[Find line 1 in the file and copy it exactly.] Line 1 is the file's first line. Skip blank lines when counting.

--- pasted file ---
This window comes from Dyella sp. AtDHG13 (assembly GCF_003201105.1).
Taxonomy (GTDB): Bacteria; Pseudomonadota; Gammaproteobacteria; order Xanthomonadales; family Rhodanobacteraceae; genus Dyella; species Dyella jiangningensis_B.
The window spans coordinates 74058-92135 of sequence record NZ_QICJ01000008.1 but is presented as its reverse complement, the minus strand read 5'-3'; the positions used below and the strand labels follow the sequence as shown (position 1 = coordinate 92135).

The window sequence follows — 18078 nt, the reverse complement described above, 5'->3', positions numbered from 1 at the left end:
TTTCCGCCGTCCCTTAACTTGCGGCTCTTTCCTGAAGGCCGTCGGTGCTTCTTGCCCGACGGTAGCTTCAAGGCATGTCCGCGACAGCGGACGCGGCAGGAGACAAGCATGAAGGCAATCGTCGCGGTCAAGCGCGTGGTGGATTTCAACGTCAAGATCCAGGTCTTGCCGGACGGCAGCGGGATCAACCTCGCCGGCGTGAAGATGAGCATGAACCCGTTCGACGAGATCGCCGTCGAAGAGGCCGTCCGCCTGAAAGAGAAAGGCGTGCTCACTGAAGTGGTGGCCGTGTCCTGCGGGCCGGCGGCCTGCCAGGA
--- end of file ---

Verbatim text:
This window comes from Dyella sp. AtDHG13 (assembly GCF_003201105.1).